The main purpose of the assessment is to inform fiscal policy decisions and reform action plans of the Government, particularly in meeting growth, poverty reduction, and global integration objectives.
The PER was undertaken by relevant agencies of the Government of Vietnam, led by the Ministry of Finance in collaboration with the Ministries of Planning and Investment, Education and Training, Health, Science and Technology, Agriculture an Rural Development, and Transport, other relevant central government agencies, and selected cities/provinces, including Lao Cai province, Hai Phong City, Quang Nam province, Ho Chi Minh City, and Can Tho city.
The review saw WB and international organization experts' contributions to the analysis and recommendations, in particular through sharing international experience and information on global trends and good practices in public financial management.
On the basis of a comprehensive analysis of revenue, expenditure and borrowing policies in Vietnam during the 2011-15 period, the PER identifies state budget revenue and expenditure trends over the past years, highlights achievements and points to areas for potential improvement, key fiscal challenges, and strategic directions on fiscal consolidation, and fiscal policy and governance reforms, in the short, medium and long terms in Vietnam.
The review is undertaken as Vietnam is experiencing emerging fiscal challenges, including narrower fiscal space, rising public debt and concerns about the medium-term sustainability of the current fiscal position. State budget revenue mobilization, particularly from tax and fees, as a percentage of GDP has decreased, whilst public spending needs continue to grow. In addition, the rapid pace of expansion, openness and decentralization has made the economy more complex to manage.
The review aims to provide empirical evidence to answer three main questions: (i) how to create the fiscal space whilst ensuring fiscal sustainability; (ii) how to best align public spending with national priorities; (iii) how to strengthen accountability for results so that public spending has the greatest impact. Being the first joint review in 10 years, the PER comprehensively covers 15 specific chapters, including 5 cross-cutting topics, 5 heavy-spending sectors (which account for almost 50 percent of total state budget spending), and 5 provincial chapters; and an Overview that consolidates key messages across the chapters.
“In order to ensure fiscal sustainability, the National Assembly of Vietnam has issued a Resolution requiring the reduction of fiscal imbalances and thereby of budget deficit to 3.9 percent of GDP during 2016-2020 and no more than 3.5 percent in 2020," said Do Hoang Anh Tuan, Vice Minister of Finance.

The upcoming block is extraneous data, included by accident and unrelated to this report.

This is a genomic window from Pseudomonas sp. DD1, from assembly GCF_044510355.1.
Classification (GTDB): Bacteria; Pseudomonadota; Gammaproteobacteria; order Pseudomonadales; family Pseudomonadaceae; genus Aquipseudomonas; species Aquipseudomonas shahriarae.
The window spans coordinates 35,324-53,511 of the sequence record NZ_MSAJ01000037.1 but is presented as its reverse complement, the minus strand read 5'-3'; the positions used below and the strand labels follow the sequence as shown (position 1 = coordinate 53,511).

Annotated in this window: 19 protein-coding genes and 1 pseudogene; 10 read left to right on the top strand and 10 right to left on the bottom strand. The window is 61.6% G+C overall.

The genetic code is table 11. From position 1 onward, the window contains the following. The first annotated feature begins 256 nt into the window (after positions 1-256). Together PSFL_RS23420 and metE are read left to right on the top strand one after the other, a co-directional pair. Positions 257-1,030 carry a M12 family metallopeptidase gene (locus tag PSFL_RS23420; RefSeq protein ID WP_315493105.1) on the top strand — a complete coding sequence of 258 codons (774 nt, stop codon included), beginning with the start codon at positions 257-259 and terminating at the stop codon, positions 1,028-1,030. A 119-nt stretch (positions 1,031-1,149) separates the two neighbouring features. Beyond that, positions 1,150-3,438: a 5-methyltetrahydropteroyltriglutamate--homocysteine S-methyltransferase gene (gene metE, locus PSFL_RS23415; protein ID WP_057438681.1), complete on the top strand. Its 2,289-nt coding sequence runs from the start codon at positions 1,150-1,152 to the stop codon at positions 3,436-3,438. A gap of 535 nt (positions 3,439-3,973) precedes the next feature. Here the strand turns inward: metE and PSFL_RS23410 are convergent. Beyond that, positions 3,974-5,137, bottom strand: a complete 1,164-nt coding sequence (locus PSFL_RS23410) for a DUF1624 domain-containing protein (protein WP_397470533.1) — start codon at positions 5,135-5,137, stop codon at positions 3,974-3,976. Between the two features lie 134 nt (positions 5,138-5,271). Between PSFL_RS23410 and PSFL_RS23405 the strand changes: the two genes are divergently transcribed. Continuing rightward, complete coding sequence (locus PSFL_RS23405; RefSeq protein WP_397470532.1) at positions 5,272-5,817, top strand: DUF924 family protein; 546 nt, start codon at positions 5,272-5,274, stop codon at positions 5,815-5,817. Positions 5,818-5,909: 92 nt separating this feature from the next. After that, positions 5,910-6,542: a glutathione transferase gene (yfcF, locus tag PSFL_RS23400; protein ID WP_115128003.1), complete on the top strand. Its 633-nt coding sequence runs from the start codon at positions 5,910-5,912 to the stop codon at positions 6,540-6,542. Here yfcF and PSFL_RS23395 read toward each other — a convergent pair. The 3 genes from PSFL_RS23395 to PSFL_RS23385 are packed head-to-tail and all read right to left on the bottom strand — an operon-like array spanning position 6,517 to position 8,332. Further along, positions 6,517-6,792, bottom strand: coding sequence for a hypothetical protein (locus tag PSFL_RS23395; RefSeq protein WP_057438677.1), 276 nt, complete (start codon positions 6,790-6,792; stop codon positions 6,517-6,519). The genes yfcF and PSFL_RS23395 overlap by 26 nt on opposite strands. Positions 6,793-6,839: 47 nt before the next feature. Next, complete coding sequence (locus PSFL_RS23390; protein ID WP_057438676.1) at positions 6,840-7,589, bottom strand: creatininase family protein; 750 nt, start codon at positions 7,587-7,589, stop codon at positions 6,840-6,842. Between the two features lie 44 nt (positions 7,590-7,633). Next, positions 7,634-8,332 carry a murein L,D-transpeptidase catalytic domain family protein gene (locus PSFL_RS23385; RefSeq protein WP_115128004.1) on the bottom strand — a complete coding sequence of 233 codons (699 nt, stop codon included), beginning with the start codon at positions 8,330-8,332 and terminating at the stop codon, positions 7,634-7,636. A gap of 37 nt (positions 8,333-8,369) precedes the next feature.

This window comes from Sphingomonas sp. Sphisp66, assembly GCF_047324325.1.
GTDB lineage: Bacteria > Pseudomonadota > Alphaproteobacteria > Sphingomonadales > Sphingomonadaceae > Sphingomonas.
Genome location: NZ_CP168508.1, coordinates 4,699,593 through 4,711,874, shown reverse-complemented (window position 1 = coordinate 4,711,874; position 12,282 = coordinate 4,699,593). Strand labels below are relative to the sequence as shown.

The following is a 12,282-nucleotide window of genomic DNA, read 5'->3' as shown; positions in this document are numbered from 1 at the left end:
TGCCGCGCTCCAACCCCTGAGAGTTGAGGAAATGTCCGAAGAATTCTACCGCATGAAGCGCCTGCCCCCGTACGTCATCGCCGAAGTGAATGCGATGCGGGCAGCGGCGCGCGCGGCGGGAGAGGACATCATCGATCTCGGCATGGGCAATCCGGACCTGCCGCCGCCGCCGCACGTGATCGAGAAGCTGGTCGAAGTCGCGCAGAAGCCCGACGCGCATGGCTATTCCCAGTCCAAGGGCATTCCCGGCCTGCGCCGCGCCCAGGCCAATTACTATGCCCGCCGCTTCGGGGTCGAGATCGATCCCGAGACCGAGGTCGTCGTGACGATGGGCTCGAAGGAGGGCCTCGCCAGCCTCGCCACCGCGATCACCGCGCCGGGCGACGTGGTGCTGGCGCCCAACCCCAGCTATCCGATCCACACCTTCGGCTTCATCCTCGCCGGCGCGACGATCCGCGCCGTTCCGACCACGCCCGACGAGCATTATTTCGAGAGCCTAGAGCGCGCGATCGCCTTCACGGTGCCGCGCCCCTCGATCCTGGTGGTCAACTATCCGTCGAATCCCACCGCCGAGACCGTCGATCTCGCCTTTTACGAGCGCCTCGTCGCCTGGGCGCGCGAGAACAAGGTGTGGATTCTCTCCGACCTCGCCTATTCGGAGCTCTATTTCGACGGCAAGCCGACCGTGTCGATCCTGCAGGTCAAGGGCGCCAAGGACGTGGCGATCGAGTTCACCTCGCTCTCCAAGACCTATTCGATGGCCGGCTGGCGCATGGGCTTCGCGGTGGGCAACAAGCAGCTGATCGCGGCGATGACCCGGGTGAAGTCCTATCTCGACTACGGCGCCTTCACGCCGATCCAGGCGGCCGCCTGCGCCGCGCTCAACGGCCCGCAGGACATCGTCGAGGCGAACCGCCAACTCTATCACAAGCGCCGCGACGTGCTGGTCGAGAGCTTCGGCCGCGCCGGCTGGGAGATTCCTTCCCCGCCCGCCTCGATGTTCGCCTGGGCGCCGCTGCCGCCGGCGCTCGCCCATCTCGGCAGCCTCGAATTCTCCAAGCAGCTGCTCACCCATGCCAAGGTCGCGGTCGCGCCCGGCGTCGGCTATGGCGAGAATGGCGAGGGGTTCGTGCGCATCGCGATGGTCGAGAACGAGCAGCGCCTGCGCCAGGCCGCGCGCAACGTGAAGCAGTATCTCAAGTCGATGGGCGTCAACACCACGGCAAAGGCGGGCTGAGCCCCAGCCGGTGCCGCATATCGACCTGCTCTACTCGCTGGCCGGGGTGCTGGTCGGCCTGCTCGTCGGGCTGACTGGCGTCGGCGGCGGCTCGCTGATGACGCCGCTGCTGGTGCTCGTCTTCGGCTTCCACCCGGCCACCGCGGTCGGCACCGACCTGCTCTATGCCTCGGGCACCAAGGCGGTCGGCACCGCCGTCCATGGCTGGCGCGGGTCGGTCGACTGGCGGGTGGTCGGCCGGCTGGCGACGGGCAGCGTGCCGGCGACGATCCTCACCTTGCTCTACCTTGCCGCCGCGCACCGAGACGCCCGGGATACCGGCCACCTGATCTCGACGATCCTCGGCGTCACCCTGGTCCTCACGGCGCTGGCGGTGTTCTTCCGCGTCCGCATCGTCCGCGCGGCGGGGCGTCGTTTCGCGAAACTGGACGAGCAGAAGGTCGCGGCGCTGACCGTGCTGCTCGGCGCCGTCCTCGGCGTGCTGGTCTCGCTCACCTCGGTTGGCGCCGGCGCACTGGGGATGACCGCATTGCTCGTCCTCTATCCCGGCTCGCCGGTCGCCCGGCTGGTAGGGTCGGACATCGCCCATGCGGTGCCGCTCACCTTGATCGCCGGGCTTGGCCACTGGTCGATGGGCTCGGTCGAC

"Achieving these targets will require concerted efforts to boost revenue mobilisation, restructure and enhance efficiency in spending, and strengthen the management of public assets and liabilities, and of fiscal risks – at both central and local levels,” said Tuan.
“We are pleased that this report provides concrete recommendations on policy options in these regards,” he added.
“This PER comes at a critical juncture when Vietnam faces important fiscal choices. We hope that the report has been providing a useful analytical foundation for the Government and relevant stakeholders including the National Assembly, in further developing its medium-term development, fiscal and budget plans and priorities,” said Ousmane Dione, Country Director of the World Bank in Vietnam.
“This process of joint review is in many ways as important as the report itself. Because it is only through our dialogue that analysis and ideas can be transformed into action, policies and real results. Going forward, it will be important to ensure that the knowledge gained is spread to a wider audience, through effective dissemination activities starting with today’s launch, and follow-up engagements be taken on the implementation of the recommendations," he said.
The report recommends 68 specific policy measures that Vietnam can implement to achieve a gradual fiscal consolidation while ensuring adequate fiscal space for investment and social spending; and to improve efficiency of spending through restructuring budget allocations between central and local government, capital and recurrent spending, and reallocation within sectors.